Both productions of Anna Christie will share the same set in Roberts Theatre in the Bucksbaum Center for the Arts. “It will be fascinating to compare and contrast these two productions of the same drama in different languages and art forms, as both versions are performed in alteration,” Moffett says. “The style of traditional Chinese opera and dance is quite different from the Western style, and should interest anyone interested in the history of opera, dance or China.” The Chinese troupe consists of nine actors and about 15 musicians who play traditional Chinese instruments. Grinnell music students will join them, playing Western string instruments required by the score.
About the Production
With a wide repertoire featuring traditional Chinese opera and interpretations of modern works, the Ningbo Yong Opera Troupe of the Ningbo Performance and Arts Group has performed in France, Germany, Saudi Arabia, and the United States, among other countries. The group’s recent performance of The Red Dress at New York City’s Lincoln Center won the 11th National Spiritual Civilization Five Top Project Prize and the Excellent Repertoire Award of the Seventh China Dance Lotus Award. Playing the lead role of the daughter will be Wang Jinwen, who received the top national award for a Chinese opera performer in 2012 for her performance in the opera Wife in Pawn.
Members of the Chinese troupe will conduct an open workshop with Grinnell students interested in music and theatre. The weekend also will feature a lecture by a Chinese literary scholar about Eugene O’Neill in China.
The troupe’s visit is made possible by Grinnell’s Center for International Studies and the Department of Theatre and Dance.
Schedule of Performances
Unless otherwise noted, all events are held in Roberts Theatre, Bucksbaum Center for the Arts. All events, with the exception of The Ningbo Yong Opera Troupe’s Saturday evening performance are open to the public at no charge, although tickets are required.
Tickets may be obtained at the Bucksbaum Center for the Arts box office beginning at noon Monday, Oct. 6. A limited number of tickets also will be available at the Pioneer Bookshop in downtown Grinnell. For more information about tickets, call the box office at 641-269-4444.
Thursday, Oct. 9
4:15 p.m. – Haiping Liu, professor of foreign language at Nanjing University, and Sandy Moffett, professor emeritus of theatre and dance at Grinnell College, will give a lecture titled “A Strange Combination: Eugene O’Neill in China.” Room 152, Bucksbaum Center for the Arts. No tickets are required for this event.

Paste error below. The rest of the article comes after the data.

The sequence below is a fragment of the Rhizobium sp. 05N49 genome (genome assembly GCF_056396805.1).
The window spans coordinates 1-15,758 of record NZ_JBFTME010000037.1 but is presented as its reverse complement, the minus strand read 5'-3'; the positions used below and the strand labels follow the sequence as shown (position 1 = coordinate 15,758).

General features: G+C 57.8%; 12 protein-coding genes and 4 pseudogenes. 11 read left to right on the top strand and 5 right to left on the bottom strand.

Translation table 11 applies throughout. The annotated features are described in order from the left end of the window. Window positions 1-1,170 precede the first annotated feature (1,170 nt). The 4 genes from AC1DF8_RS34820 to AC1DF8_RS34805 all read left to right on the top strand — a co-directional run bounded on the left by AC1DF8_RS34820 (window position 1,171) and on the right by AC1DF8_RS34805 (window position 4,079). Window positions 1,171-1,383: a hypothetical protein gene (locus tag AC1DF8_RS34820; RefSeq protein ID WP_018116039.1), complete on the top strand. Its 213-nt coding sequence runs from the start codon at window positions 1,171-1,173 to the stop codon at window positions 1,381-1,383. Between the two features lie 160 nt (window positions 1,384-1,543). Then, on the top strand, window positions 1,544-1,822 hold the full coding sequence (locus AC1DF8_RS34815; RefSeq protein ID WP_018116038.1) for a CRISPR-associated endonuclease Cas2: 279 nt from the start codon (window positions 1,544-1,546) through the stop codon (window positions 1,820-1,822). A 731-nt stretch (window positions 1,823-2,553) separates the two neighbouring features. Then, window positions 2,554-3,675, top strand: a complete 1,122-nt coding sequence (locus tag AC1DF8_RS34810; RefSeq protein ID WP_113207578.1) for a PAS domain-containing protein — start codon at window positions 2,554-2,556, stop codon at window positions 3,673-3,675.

7:30 p.m. – Grinnell College Department of Theatre and Dance presents Eugene O’Neill’s Anna Christie in its original form.
Friday, Oct. 10
7:30 p.m. – Ningbo Yong Opera Troupe presents Andi. Performed in Mandarin; English supertitles available.
Saturday, Oct. 11
2 p.m. – Ningbo Yong Opera Troupe presents Andi. Performed in Mandarin; English supertitles available.
7:30 p.m. – Grinnell College Department of Theatre and Dance presents Anna Christie.
7:30 p.m. – Ningbo Yong Opera Troupe presents a selection of Chinese songs and scenes in the Loft Theatre of the Grinnell Area Arts Center, 926 Broad St. Tickets cost $5 and are available by calling the Grinnell Area Arts Council Box Office at 641-236-3203.
Sunday, Oct. 12
2 p.m. – Grinnell College Department of Theatre and Dance presents Anna Christie.
The annual Mid-Autumn (Moon) Festival celebration took place on September 5, 2014, in Harris Concert Hall.
Over 300 guests, including students, faculty, staff, and host families attended. The audience enjoyed Chinese food, moon cakes, and a wonderful program put together by Grinnell students.
Organizers and sponsors included: Student Government Association (SGA), Chinese Student Association (CSA), Asian and Asian American Association (AAA), and the Chinese and Japanese Department Student Educational Policy Committee (SEPC).